When it comes to casting your ballot at the voting booth, we hear this phrase a lot: “Make your vote count.” But in an age where cyberattacks seem to be happening every day around the globe, maybe we should head to the ballot box with another phrase in mind: “Make your vote safe.”

Dallas County officials reported this week that Russian hackers targeted the county’s web servers in the run-up to last November’s election, in a possible attempt to access voter registration databases. The county was able to prevent the attacks after the Department of Homeland Security alerted local officials to hundreds of suspicious Internet Protocol addresses.

“There’s been an increasing array of sharing across federal, state and local, and even in the private sector, because if we can communicate potential threats to those that are trying to protect and defend systems, they’re going to be more likely to keep the data on those systems secures,” says Daniel Ragsdale, the director of Texas A&M University’s Cyber Security Initiative.

Ragsdale says that whether or not a hacker is successful largely depends on the level of expertise and resources of an agency or organization’s IT staff.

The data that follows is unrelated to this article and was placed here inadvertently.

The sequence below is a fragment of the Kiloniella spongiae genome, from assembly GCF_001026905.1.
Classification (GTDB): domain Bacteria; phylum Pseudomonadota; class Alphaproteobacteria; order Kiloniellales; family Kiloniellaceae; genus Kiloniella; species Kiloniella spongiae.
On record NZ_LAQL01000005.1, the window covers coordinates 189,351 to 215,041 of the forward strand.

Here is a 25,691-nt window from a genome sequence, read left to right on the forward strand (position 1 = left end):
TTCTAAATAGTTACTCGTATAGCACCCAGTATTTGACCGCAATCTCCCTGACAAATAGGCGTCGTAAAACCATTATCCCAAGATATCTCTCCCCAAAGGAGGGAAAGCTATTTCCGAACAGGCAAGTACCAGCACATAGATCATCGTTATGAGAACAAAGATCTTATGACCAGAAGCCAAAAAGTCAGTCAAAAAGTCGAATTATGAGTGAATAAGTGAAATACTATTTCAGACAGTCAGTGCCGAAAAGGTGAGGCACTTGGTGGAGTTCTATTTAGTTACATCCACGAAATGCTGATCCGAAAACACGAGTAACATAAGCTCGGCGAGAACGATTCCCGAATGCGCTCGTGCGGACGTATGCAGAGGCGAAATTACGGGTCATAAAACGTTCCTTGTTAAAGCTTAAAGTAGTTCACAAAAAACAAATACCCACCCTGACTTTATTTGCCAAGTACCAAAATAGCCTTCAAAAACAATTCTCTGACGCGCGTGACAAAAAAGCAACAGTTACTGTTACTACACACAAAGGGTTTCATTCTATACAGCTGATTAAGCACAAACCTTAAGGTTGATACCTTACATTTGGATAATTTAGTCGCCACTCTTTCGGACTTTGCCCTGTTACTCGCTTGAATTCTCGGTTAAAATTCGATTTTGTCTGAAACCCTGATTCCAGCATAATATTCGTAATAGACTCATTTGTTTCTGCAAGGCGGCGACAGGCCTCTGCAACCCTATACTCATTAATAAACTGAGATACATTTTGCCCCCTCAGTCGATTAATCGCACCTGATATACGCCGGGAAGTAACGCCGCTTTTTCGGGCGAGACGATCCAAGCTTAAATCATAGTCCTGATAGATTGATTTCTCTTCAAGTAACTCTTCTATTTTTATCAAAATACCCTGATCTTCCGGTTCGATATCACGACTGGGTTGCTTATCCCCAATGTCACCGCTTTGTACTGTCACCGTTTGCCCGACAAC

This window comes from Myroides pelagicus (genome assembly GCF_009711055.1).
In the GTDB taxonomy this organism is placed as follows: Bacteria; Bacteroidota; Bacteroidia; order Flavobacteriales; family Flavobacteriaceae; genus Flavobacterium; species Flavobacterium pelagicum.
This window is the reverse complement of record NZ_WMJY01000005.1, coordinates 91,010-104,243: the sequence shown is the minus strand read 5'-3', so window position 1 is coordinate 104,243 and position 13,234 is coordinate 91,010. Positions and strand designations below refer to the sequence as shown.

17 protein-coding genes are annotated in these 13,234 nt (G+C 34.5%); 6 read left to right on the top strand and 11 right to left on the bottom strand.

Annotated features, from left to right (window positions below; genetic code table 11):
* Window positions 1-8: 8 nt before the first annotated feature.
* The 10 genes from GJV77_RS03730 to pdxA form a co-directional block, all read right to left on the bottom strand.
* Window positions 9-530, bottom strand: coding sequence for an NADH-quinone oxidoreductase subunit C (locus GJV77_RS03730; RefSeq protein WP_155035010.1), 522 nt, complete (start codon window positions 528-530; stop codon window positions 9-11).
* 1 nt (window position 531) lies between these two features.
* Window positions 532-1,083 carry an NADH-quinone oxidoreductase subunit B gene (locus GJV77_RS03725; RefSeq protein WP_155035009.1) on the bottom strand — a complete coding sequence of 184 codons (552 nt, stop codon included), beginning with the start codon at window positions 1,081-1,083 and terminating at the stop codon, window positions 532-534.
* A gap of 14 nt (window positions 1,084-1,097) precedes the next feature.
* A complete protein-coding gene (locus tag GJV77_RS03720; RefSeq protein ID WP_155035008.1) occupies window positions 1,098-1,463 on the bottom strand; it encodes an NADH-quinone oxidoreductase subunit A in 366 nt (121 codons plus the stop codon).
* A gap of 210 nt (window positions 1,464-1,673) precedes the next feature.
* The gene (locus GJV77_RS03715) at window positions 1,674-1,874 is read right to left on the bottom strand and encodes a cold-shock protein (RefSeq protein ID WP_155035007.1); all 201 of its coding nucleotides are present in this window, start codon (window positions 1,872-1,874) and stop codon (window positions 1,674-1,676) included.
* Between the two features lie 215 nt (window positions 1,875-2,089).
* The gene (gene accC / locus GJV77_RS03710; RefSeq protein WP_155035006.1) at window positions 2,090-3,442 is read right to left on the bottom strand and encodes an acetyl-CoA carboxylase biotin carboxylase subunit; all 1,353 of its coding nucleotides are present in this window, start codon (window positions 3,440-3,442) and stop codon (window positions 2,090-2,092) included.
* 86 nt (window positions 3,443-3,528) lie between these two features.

“The amount of effort and resources and level of interest that’s put to securing things is going to have some systems that are more secure and some that are less secure,” he says.

While that could be bad news for Texas counties that have less money than Dallas County, Ragsdale says that expertise is as important if not more than resources. He points to Texas A&M’s emphasis on training students in cybersecurity as an effort to increase Americans’ cybersecurity knowledge and skills so they can help protect and defend systems at both the local and federal level.

Ragsdale also says that the U.S. as a whole needs to develop national standard procedures and protocols given the decentralization of systems, such as its elections systems.

“As these systems continue to evolve, we are evolving a set of standards, practices and procedures – both at a national and international level – that will move us from what is currently somewhat of a wild west… of protecting and defending systems, to one where there is standard practices in place,” he says. “[It’s about] hitting that sweet spot between centralization and decentralization, where we have empowered individuals at the lower level and both federal and state guidelines and standards.”

 

Written by Molly Smith.

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  • Paul DeLisle June 16, 2017 at 8:32 pm

    The “Expert’s” opinion is severely flawed. Trained and Accredited Cyber-security professionals aren’t well-recognized…and those who *are* should expect to be well-compensated for their knowledge & training…it will *Definitely* take more funds to properly protect our infra-structure; if you want trained Professionals to do that. Relying on the “kindness” (or desperation) of newly-trained professionals is un-realistic and insulting.